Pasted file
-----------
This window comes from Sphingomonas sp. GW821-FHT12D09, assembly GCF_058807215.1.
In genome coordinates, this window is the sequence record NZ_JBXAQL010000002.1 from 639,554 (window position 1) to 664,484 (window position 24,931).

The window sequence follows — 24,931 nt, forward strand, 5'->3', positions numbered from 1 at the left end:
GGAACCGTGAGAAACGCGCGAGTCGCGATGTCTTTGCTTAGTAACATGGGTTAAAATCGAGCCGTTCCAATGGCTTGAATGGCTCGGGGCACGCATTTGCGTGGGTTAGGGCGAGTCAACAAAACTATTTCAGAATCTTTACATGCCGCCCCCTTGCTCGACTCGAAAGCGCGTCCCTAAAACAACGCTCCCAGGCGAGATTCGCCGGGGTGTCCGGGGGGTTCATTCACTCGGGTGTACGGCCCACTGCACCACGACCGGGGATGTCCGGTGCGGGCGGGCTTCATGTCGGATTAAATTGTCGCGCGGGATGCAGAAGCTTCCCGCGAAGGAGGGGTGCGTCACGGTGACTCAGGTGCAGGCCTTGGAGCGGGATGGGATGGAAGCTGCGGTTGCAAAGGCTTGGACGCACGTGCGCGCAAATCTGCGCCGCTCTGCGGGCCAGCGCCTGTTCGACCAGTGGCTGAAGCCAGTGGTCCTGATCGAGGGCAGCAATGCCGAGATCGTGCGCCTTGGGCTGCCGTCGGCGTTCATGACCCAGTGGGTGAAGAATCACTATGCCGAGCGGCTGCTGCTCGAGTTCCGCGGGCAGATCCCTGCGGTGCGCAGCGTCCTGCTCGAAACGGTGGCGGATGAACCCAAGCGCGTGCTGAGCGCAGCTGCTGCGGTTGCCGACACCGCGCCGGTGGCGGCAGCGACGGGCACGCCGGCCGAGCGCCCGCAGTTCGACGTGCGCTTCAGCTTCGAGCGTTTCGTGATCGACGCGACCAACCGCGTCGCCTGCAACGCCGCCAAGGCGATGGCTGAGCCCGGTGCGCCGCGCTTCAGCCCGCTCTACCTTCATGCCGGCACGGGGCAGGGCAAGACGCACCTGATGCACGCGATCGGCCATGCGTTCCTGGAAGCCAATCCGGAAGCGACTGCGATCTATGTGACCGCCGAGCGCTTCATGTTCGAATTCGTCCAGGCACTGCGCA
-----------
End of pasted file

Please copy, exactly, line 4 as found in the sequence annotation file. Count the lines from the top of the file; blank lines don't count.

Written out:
GGAACCGTGAGAAACGCGCGAGTCGCGATGTCTTTGCTTAGTAACATGGGTTAAAATCGAGCCGTTCCAATGGCTTGAATGGCTCGGGGCACGCATTTGCGTGGGTTAGGGCGAGTCAACAAAACTATTTCAGAATCTTTACATGCCGCCCCCTTGCTCGACTCGAAAGCGCGTCCCTAAAACAACGCTCCCAGGCGAGATTCGCCGGGGTGTCCGGGGGGTTCATTCACTCGGGTGTACGGCCCACTGCACCACGACCGGGGATGTCCGGTGCGGGCGGGCTTCATGTCGGATTAAATTGTCGCGCGGGATGCAGAAGCTTCCCGCGAAGGAGGGGTGCGTCACGGTGACTCAGGTGCAGGCCTTGGAGCGGGATGGGATGGAAGCTGCGGTTGCAAAGGCTTGGACGCACGTGCGCGCAAATCTGCGCCGCTCTGCGGGCCAGCGCCTGTTCGACCAGTGGCTGAAGCCAGTGGTCCTGATCGAGGGCAGCAATGCCGAGATCGTGCGCCTTGGGCTGCCGTCGGCGTTCATGACCCAGTGGGTGAAGAATCACTATGCCGAGCGGCTGCTGCTCGAGTTCCGCGGGCAGATCCCTGCGGTGCGCAGCGTCCTGCTCGAAACGGTGGCGGATGAACCCAAGCGCGTGCTGAGCGCAGCTGCTGCGGTTGCCGACACCGCGCCGGTGGCGGCAGCGACGGGCACGCCGGCCGAGCGCCCGCAGTTCGACGTGCGCTTCAGCTTCGAGCGTTTCGTGATCGACGCGACCAACCGCGTCGCCTGCAACGCCGCCAAGGCGATGGCTGAGCCCGGTGCGCCGCGCTTCAGCCCGCTCTACCTTCATGCCGGCACGGGGCAGGGCAAGACGCACCTGATGCACGCGATCGGCCATGCGTTCCTGGAAGCCAATCCGGAAGCGACTGCGATCTATGTGACCGCCGAGCGCTTCATGTTCGAATTCGTCCAGGCACTGCGCA